What is Peace Journalism?
|✅ Paper Type: Free Essay||✅ Subject: Media|
|✅ Wordcount: 3620 words||✅ Published: 24th Aug 2021|
How could the media contribute to peace building? Most of the peace settlements even with the Oslo peace Accords in the Middle East, the Dayton Accords which ended the Bosnian War took place as far away from the media as possible. It is known to the related partied of the world situations that media is usually seen as a threat. On that perspective this study will measure the importance of ‘Peace Journalism’ as new concept of journalism and its acceptance to the audience as one of the tools for world peace. Peace is always related with conflict as its nature, so this study will find the attitude of audience to ‘Peace Journalism’.
Keywords: Peace Journalism, War Journalism, Conflict resolutions, audiences of media.
When some journalists and researchers like David Loyn, Philips argued against peace journalism then Jack Lynch and Annabel McGoldrick argued in favour of it. They tried to find the real distinctions, debated over ‘right’ or ‘wrong’ points of peace journalism. Academic writers and scholars also commented on the topic. Some thought it was critical, some thought it’s not critical enough and some thought it’s better than war journalism as journalism.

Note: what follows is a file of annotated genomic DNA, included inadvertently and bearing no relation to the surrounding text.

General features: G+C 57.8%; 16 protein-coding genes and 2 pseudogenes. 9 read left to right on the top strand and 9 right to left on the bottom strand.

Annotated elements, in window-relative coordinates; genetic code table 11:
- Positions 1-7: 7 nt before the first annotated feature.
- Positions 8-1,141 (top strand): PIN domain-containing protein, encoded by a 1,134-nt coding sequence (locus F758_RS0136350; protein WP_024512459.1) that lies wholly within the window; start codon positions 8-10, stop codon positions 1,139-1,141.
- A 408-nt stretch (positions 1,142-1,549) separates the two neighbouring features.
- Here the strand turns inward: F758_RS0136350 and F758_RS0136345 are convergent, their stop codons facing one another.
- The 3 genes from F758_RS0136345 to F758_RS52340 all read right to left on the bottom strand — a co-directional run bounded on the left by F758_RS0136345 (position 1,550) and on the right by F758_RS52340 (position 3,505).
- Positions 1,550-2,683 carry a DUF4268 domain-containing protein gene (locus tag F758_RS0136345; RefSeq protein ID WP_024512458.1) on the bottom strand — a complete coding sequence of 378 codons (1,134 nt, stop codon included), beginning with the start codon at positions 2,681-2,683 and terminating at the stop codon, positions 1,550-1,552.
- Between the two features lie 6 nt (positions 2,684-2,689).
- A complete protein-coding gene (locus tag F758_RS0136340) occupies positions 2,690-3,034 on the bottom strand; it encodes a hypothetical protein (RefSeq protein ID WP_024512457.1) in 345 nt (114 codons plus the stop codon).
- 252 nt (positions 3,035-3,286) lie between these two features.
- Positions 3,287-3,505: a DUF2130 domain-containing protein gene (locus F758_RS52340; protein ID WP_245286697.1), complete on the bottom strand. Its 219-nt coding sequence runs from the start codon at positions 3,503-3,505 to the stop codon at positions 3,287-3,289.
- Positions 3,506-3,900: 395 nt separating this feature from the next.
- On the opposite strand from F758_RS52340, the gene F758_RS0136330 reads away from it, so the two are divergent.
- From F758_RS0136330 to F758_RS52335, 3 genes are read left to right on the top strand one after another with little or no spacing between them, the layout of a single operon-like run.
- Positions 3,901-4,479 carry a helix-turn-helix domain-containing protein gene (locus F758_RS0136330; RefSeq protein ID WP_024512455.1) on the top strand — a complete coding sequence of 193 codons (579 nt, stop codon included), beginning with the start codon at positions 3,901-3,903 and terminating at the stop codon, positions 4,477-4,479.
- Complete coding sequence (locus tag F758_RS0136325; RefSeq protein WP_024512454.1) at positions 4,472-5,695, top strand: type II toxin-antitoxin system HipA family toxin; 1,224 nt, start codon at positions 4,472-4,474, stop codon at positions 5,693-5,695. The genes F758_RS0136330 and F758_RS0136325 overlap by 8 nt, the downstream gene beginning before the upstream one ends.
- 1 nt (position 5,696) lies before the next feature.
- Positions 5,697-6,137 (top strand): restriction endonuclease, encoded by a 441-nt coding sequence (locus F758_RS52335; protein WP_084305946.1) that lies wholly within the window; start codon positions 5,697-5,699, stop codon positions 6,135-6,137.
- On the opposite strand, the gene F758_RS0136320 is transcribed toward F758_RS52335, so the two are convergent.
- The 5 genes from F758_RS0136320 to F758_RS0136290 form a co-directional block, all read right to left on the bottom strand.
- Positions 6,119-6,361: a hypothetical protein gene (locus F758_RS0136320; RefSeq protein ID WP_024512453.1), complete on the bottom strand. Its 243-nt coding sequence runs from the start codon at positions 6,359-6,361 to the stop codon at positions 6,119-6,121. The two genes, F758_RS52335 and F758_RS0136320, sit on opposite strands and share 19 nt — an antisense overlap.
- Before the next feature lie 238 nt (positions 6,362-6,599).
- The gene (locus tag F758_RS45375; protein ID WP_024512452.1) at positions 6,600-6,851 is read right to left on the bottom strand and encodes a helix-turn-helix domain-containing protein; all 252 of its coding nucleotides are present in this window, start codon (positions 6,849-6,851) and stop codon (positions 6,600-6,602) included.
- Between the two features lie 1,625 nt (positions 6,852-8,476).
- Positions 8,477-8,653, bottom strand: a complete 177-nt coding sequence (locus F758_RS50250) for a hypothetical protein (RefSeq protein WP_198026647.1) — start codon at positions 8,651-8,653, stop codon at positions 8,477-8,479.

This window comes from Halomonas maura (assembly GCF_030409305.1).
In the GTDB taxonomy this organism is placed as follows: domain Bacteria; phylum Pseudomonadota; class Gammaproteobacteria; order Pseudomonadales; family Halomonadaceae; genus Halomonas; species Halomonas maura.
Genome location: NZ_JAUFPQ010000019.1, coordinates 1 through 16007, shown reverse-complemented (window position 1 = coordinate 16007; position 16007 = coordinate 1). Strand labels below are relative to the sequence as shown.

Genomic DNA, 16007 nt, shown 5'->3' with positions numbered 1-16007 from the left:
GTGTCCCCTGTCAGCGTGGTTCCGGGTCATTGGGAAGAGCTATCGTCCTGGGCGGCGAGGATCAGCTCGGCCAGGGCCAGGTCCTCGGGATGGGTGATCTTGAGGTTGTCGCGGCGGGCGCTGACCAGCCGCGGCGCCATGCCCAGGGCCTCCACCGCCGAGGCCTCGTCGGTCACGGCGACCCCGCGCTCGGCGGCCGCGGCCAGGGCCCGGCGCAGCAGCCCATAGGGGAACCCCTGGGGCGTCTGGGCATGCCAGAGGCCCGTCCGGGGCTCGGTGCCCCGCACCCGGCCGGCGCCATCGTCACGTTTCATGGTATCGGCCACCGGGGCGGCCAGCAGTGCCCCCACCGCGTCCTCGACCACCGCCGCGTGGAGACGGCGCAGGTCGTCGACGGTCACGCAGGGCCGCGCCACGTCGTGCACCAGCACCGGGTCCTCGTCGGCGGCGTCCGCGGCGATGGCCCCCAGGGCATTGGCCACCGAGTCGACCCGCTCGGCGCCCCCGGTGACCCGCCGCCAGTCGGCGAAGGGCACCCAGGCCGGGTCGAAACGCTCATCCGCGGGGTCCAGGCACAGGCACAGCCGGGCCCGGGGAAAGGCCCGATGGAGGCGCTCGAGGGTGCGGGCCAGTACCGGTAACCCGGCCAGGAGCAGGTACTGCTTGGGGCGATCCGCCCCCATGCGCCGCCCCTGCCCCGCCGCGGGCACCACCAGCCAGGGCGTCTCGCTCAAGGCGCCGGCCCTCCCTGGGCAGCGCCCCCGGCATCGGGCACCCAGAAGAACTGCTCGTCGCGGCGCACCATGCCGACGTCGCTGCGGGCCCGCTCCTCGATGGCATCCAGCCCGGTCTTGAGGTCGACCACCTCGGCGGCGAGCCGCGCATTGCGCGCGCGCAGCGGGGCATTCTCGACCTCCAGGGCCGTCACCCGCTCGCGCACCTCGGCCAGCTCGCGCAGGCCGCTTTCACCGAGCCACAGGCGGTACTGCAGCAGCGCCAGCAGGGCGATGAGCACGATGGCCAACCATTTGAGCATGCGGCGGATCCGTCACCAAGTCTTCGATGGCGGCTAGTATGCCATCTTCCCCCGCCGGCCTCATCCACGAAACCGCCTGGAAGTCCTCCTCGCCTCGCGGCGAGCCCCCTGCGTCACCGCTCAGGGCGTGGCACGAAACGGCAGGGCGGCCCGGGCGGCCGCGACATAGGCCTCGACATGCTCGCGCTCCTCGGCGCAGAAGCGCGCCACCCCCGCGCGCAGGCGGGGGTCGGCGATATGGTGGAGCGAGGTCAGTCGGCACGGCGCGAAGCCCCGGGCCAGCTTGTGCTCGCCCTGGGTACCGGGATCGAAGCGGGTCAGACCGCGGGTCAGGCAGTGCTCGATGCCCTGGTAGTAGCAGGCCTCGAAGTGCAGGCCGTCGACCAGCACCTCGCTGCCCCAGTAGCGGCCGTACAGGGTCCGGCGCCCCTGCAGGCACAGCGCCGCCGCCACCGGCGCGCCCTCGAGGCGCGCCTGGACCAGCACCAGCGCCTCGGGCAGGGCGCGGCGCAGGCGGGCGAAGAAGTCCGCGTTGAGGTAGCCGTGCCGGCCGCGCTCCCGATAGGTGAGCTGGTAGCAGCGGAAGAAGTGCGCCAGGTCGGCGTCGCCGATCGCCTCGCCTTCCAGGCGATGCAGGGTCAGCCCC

This study will find the reality and necessity of peace journalism in the contemporary civilised world when the planet earth is facing undeclared world war with different battle fields and the manipulation of media publicity with propaganda.
Peace journalism follows a long history of news publication originating in non-sectarian Christian peace movements and societies of the early 19th century, which published periodicals. Sectarian organizations also created publications focused on peace as part of their proselytizing in the 19th century, as did utopian communities of the period. From the 20th century, a prominent example of sectarian journalism focused on peace was Dorothy Day’s Catholic Worker.
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Besides being an element in the histories of pacifism and the social movement press, peace journalism is a set of journalism practices that emerged in the 1970s. Norwegian sociologist, peace researcher and practitioner Johan Galtung proposed the idea of peace journalism for journalists to follow to show how a value bias towards violence can be avoided when covering war and conflict. Christian organisations such as The World Council of Churches and The World Association for Christian Communication also practice peace journalism.